Syria says Turkish, Western diplomats no longer welcome
Syria's Foreign Ministry Spokesman Jihad Makdissi speaks at a news conference in Damascus on May 27, 2012. (Photo: AP)
Syria's Foreign Ministry says Damascus is expelling Western diplomats in response to a mass expulsion of Syrian envoys by Western capitals last week.
Ministry spokesman Jihad Makdessi said Tuesday the list of diplomats includes the ambassadors of the United States, Britain, Turkey, France and others. Some have already left the country because of the violent uprising.
But the foreign ministry said the government was still open to re-establishing ties with the diplomats, almost all of whom had already been recalled by their governments.
"The Syrian Arab Republic still believes in the importance of dialogue based on principles of equality and mutual respect," a ministry statement it said. "We hope the countries that initiated these steps will adopt those principles, which would allow relations to return to normal again."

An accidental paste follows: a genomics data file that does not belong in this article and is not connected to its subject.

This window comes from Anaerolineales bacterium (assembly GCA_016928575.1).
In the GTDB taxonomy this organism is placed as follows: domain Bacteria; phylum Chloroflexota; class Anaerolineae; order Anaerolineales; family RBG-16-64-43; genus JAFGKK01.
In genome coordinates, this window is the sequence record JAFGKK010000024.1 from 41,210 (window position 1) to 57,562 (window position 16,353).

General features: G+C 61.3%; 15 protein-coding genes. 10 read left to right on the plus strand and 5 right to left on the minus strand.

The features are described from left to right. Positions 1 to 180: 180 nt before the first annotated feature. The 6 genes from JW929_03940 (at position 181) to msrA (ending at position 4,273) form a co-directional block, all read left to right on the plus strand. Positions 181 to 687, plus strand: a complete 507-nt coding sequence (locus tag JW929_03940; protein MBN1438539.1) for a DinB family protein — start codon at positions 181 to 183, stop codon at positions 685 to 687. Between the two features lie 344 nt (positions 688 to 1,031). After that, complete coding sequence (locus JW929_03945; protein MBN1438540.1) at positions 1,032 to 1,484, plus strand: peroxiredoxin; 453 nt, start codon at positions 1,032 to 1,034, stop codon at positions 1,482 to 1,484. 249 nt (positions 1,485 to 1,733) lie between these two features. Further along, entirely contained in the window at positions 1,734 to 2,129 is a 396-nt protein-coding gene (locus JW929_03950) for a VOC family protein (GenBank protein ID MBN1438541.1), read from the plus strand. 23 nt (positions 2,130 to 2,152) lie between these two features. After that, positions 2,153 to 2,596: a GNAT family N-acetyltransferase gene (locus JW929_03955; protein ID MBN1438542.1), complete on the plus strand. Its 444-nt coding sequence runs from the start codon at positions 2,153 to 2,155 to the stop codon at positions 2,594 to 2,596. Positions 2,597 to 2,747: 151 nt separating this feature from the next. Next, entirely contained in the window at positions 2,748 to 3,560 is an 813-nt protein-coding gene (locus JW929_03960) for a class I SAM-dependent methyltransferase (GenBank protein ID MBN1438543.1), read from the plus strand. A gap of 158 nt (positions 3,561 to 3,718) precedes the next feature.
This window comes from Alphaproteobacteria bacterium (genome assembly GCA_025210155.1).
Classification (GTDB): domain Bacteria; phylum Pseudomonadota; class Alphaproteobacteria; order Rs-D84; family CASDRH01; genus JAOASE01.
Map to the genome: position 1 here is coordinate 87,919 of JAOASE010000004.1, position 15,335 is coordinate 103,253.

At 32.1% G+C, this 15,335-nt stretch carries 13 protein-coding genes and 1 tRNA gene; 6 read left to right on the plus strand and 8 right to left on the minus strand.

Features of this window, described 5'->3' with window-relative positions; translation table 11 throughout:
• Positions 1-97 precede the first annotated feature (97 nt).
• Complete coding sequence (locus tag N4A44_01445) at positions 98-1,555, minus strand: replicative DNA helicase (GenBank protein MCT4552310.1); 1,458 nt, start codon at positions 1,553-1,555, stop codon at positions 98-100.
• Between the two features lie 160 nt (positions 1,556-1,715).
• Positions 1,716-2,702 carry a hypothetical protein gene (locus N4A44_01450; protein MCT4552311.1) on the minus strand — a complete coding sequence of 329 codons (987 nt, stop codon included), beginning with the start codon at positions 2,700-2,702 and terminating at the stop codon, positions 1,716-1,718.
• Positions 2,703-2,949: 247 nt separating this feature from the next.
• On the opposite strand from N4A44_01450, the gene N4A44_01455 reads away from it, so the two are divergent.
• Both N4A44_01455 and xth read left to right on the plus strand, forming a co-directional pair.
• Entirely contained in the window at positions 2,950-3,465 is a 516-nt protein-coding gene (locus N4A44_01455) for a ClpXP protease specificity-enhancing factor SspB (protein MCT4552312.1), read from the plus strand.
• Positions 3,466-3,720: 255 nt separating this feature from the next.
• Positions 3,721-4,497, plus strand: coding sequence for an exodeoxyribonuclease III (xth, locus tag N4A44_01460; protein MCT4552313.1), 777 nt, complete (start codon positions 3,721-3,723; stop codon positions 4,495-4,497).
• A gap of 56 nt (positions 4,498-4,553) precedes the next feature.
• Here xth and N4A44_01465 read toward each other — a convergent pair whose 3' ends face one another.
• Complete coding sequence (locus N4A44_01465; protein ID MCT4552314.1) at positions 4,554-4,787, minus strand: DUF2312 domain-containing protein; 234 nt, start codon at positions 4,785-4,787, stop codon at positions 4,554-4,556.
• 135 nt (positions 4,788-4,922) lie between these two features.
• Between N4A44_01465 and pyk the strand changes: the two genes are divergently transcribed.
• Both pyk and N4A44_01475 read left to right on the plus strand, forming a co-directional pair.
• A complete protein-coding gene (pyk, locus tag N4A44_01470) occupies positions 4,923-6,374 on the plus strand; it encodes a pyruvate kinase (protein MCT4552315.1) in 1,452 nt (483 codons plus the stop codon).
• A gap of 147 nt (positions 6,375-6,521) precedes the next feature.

Syrian Deputy Foreign Minister Faisal Maqdad told the Syrian news channel al-Ikhbariya that the government's decision aimed to encourage those countries to "correct" their position.
Syria has been mired in bloody conflict for over a year as security forces seek to crush a revolt against President Bashar al-Assad's rule.
The United States, France, Britain, Canada, Germany, Italy, Spain, Australia, Bulgaria and Switzerland coordinated a move to expel Syrian diplomats in response to a massacre of 108 people in the city of Houla. Nearly half those killed were children.
Turkey also expelled Syria's charge d'affaires and other diplomats last week, joining an international campaign to isolate President Bashar al-Assad's regime after the Houla massacre.